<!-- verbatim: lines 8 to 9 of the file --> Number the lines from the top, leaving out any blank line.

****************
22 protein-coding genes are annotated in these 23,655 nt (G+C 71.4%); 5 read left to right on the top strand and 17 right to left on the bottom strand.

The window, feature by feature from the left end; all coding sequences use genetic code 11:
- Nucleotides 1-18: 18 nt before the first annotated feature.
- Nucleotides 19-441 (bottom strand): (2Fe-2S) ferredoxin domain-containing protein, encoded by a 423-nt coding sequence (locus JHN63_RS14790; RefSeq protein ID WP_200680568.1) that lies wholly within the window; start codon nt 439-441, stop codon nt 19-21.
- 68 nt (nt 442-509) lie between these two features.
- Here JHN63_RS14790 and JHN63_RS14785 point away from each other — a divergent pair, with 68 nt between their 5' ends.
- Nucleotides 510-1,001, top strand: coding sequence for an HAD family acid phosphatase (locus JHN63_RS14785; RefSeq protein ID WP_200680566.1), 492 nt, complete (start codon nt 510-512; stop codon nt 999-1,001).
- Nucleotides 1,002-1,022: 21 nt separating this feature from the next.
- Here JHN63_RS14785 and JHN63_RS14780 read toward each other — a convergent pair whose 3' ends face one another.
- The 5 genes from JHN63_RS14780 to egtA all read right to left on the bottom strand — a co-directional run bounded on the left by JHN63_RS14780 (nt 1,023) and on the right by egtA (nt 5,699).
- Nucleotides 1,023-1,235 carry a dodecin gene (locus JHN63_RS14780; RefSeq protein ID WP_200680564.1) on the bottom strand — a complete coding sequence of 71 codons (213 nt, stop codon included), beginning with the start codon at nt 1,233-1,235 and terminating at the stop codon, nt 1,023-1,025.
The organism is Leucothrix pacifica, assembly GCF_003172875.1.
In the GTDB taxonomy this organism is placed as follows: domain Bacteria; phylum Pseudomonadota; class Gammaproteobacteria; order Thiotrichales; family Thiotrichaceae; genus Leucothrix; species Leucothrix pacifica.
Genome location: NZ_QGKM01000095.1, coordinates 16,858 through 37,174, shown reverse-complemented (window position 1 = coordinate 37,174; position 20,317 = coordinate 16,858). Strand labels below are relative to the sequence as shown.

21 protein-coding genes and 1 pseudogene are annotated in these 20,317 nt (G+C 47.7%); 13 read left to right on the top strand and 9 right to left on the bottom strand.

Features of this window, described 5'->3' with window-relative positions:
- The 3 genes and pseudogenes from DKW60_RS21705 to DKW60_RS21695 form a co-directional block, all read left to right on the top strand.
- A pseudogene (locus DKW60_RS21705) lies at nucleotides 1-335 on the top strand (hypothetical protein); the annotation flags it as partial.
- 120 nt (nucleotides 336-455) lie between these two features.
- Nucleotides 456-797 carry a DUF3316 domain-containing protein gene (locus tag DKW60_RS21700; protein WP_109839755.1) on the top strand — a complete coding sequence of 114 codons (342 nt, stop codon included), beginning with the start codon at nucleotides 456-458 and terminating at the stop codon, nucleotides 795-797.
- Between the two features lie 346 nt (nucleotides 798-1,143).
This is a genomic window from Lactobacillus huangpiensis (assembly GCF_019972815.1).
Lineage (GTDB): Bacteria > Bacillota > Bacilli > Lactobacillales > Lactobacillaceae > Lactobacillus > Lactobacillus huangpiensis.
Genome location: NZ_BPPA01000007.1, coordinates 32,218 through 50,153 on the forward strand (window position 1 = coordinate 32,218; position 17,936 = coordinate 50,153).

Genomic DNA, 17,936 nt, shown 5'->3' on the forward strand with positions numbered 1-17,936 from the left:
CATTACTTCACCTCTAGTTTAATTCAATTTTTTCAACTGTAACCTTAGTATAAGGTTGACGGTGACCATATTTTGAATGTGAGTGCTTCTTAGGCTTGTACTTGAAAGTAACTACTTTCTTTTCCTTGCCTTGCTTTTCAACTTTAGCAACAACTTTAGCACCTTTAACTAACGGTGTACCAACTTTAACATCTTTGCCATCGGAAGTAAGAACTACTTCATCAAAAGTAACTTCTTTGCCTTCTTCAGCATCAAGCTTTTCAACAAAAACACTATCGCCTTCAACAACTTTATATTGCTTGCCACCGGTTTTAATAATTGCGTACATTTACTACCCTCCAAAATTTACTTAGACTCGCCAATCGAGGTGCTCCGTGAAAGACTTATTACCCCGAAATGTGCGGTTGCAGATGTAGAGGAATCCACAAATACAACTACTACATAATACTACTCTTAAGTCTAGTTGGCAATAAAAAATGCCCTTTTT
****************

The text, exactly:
- Nucleotides 1,002-1,022: 21 nt separating this feature from the next.
- Here JHN63_RS14785 and JHN63_RS14780 read toward each other — a convergent pair whose 3' ends face one another.